GREEN LANTERN CORPS #34 (Van Jensen, Bernard Chang) is pretty definitely not the issue I should have started with.
With massive revelations about the nature of John Stewart’s and the former Star Sapphire Yrra Cynril (code name Fatality), this issue is a rough one on John and Yrra both, as well as their fans.
I’ll be up front here – I haven’t read a lot about John Stewart and Fatality. While I know all about the fateful Xanshi incident that forever changed John’s life (and characterization), I’ve only read summaries of the history John and Yrra have with each other – this was going to be my jumping in point. But I did know enough to know that the way that Yrra became involved with John – her capture by the Star Sapphires, them encasing her in their crystals, and them replacing the hate in her heart with love – love for the man who accidentally destroyed her home planet, and everyone on it. Not having read the issues myself enough to know if the arguable brainwashing was in some way mitigated, or how it was treated by the narrative from the start, I tried to reserve judgement, but in all honesty, I always found it… really, really creepy. I am, apparently, not the only one.
Yrra’s revelations here are harsh. Tremendously so. The consent issues of her transformation into Star Sapphire are taken to their fullest extremes here, and the light it shines on the Star Sapphire Corps is not pretty. Yrra, already less her homeworld, was trapped inside her own mind, forced to be with the unknowing John until enslaved and replaced by an imposter Durlan many issues ago. John learns that the woman he loved, who he fought to save, whose home planet he failed to save due to an arrogant mistake, has hated him the entire time, and was forced to be with him by her Star Sapphire ring. And I find myself… at a loss.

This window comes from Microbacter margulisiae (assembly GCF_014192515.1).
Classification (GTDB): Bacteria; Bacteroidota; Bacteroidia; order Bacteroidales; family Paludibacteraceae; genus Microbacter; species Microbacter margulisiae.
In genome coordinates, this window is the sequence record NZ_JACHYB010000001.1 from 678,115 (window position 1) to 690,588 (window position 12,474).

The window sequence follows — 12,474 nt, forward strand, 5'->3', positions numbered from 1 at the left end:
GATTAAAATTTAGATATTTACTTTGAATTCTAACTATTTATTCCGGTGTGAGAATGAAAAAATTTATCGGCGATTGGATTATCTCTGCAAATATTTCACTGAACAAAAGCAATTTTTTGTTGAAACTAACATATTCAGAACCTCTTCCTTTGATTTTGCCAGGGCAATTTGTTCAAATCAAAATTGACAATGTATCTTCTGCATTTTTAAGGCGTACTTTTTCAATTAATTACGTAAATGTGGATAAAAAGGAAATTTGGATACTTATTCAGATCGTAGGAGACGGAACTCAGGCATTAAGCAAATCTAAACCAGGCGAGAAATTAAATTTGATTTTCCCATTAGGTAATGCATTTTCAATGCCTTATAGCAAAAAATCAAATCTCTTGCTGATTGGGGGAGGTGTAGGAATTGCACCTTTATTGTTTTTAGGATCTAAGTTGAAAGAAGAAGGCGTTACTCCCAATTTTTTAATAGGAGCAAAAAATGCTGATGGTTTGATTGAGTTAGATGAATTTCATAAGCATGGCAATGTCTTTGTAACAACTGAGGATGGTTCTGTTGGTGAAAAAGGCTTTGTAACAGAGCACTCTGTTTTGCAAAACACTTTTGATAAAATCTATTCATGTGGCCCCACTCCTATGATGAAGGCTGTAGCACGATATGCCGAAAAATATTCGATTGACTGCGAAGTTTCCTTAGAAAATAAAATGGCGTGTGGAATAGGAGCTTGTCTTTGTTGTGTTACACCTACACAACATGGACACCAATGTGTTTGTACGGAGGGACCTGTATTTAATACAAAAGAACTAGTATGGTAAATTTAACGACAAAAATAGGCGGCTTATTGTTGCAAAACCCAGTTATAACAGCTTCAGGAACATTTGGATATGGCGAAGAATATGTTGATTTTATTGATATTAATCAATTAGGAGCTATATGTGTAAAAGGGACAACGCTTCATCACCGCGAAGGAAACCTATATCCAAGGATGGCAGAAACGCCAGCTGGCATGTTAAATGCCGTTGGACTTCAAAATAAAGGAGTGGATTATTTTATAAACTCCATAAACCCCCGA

- The art is fantastic
- The emotional tenor is excellent
- While John’s pain was clear and powerful, Yrra’s anger and suffering weren’t ignored or subjugated into John’s story. Her violation is treated with the weight it deserves.
- The coloring on Fatality is odd in several places
- I really can’t decide how to feel about the reveal with Yrra.
The reveal is as well handled as it is heartbreaking. Yrra’s violation and John’s pain come through stunningly well. But as for the revelation itself? I am glad to see the unfortunate implications of Yrra’s transformation explored. But I wonder if there wasn’t a better way.